Land acquisition in Kenya
Land is an important aspect of the life of any society. It is essential for food production and security, supports important biological resources and processes, sustains the livelihoods of the majority of Kenyans and constitutes an important cultural heritage for many communities. Land should therefore be managed in a way that recognizes its many attributes. In legal perspective, it is very important to define certain words that may ordinarily be taken for granted such as land. The land laws in Kenya define land as the soil and any structure that is permanently affixed to the soil. Going by this definition therefore, a permanent structure on the soil is part of the land on which it stands. The predominant system of land ownership in Kenya is fashioned on the Australian Torren model. This model was adopted at independence in order to secure the proprietary interests of white setters who then owned most of Kenya’s arable land. The registration and ownership of land was consolidated into Registered Land Act (RLA). This piece of legislation gives the registered proprietor of land an absolute and indefeasible title by virtue of the issuance of the title deeds. Land in Kenya has been categorized into various categories to include: private land, public land, group ranches and trust land. Land acquisition by citizens as private property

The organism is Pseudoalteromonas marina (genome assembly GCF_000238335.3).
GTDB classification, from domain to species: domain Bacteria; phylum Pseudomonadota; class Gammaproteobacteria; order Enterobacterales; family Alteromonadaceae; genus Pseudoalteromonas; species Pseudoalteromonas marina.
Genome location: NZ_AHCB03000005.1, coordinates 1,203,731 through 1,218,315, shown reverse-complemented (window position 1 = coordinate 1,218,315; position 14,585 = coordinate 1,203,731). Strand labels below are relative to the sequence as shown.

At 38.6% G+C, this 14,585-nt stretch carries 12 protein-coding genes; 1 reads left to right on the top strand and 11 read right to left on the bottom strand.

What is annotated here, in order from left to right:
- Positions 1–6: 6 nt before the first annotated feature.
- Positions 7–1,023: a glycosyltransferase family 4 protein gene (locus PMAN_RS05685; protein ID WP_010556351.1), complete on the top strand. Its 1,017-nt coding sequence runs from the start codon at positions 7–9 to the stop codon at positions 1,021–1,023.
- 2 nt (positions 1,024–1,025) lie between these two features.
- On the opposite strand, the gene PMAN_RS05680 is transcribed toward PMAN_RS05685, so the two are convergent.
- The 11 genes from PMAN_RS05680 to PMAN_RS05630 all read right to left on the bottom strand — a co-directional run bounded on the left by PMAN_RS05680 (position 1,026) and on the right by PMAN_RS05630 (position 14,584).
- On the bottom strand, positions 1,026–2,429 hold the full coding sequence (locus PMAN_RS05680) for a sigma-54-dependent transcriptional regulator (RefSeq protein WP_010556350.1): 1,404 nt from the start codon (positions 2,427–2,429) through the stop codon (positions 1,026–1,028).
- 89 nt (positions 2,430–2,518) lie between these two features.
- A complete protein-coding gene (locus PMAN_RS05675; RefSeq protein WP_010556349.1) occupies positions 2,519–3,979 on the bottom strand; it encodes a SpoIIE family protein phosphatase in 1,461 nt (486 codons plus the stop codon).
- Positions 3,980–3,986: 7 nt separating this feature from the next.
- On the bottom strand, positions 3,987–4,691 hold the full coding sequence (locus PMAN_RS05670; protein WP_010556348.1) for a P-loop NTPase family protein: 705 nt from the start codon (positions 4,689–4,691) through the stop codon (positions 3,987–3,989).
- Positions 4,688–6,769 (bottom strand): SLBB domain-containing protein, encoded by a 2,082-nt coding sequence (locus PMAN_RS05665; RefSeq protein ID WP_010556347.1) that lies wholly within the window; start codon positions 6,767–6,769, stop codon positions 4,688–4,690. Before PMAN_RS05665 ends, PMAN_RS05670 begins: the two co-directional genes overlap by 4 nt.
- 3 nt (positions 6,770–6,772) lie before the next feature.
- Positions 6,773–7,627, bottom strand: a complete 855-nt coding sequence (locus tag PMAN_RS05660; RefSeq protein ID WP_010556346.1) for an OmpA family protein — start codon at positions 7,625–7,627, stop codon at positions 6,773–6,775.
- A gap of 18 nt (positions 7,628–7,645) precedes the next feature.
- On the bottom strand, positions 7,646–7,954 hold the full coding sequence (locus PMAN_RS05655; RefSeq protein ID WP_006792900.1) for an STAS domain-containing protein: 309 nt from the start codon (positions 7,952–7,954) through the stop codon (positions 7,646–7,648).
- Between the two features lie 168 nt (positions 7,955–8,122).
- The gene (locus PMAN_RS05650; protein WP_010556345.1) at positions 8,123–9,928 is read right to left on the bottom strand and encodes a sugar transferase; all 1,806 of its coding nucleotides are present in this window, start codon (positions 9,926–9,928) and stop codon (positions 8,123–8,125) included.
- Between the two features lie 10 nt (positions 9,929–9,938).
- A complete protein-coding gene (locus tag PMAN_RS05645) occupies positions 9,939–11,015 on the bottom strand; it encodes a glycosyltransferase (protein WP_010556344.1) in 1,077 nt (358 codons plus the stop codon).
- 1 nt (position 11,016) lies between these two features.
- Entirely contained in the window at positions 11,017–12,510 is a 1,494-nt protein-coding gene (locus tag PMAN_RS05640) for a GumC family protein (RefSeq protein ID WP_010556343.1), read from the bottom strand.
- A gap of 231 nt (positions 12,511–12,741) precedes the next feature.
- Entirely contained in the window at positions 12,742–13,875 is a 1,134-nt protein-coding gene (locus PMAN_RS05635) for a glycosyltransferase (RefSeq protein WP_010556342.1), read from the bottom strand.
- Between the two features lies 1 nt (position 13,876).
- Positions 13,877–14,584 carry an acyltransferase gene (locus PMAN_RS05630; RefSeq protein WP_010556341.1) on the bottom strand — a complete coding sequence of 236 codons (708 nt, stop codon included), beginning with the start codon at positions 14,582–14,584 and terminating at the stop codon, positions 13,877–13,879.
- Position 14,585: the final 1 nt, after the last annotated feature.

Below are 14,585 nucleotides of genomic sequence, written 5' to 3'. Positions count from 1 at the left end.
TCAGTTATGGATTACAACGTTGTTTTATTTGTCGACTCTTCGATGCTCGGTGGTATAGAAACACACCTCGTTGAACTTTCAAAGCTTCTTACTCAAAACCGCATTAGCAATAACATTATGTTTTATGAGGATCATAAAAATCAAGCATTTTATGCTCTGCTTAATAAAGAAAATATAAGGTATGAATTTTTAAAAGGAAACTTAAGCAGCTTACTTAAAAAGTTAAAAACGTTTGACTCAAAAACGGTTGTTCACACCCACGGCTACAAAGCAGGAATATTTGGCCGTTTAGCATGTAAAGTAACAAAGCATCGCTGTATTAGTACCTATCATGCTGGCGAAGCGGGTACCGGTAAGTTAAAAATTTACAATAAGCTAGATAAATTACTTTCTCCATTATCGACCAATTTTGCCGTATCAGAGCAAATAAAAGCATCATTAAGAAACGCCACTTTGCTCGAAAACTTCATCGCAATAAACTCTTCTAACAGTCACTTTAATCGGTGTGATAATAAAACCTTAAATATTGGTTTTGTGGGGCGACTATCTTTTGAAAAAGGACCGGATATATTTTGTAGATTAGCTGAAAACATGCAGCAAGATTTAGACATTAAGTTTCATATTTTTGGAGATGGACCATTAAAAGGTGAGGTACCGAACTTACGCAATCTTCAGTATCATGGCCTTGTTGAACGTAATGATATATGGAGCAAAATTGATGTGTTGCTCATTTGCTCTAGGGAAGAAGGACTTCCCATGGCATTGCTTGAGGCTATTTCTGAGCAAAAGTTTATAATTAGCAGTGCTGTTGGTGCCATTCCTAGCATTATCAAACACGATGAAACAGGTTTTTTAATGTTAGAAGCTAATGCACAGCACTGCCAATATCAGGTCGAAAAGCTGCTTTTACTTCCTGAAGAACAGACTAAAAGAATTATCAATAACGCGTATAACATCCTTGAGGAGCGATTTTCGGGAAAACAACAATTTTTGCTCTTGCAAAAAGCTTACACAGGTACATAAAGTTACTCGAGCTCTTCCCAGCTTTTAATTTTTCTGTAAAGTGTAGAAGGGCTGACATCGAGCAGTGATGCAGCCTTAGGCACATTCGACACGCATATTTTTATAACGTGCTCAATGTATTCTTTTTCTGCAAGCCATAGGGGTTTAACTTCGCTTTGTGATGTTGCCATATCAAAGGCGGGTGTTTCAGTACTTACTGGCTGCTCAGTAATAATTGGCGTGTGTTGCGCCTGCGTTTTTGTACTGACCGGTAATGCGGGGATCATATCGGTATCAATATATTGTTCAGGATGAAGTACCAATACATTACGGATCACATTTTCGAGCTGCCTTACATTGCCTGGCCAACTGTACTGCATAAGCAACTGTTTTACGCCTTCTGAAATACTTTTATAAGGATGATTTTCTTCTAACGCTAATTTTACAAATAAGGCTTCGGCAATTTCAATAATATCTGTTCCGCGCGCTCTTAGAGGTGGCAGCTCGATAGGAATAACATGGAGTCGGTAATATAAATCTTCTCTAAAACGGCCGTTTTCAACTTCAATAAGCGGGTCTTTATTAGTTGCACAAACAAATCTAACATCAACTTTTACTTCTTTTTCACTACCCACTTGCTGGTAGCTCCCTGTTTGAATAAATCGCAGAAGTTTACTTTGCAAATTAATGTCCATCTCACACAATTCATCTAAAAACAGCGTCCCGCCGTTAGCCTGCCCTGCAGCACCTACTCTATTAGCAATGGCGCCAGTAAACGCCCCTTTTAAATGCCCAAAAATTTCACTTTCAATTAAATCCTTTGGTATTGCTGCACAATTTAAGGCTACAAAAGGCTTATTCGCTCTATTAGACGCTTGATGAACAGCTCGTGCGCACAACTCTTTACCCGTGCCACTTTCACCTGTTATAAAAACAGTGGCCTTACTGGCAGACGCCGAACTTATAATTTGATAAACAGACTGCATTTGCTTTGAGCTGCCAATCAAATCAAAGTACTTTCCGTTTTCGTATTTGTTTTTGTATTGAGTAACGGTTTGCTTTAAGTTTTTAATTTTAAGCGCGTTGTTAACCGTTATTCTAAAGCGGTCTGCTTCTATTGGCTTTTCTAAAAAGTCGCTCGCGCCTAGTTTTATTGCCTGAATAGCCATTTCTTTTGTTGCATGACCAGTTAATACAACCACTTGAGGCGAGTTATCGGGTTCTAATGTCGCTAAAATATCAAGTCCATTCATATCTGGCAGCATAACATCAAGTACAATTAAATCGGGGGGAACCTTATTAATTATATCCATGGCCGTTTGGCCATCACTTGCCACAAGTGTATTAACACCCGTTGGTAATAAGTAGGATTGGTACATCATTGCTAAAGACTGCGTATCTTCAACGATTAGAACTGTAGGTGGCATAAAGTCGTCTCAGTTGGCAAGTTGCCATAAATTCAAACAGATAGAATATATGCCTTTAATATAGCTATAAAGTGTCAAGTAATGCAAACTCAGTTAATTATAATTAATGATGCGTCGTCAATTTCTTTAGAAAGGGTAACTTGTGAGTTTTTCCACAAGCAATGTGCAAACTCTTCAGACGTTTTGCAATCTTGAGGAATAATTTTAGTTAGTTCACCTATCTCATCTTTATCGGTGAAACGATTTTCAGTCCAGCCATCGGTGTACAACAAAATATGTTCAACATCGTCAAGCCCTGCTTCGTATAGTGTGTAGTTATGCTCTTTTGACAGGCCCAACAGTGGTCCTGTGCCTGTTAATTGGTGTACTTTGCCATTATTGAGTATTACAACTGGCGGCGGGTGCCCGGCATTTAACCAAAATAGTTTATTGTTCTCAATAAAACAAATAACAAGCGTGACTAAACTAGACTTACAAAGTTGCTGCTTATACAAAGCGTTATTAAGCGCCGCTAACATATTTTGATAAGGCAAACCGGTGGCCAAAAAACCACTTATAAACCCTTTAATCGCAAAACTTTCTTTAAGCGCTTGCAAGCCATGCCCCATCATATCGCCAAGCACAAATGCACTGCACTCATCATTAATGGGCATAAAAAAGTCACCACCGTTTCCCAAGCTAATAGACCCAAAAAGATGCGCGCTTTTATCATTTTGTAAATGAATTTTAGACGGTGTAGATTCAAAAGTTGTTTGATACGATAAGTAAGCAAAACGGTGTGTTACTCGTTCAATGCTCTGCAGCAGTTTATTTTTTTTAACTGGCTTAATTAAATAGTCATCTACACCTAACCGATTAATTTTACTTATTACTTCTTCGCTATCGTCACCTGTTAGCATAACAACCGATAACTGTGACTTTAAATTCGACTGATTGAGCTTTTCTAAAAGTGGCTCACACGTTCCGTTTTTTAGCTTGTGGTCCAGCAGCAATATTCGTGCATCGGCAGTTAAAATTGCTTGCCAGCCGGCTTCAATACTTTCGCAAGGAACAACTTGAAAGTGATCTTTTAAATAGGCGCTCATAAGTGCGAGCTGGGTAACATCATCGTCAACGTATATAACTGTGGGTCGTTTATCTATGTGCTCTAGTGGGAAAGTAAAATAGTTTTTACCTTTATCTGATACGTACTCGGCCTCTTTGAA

The land laws in Kenya are very clear on the process of land ownership by citizen to make it private land. The following are some of the ways in which land can be acquired by citizens, as provided by the constitution of Kenya: By way of sale:
A person owning a freehold or leasehold interest in a given piece of land may sell it to another person for a particular sum of money (compensation) and the person will acquire the said interest as their own and have it declare as private property. The sale of land in Kenya is rigorous process that stipulates the following: At the...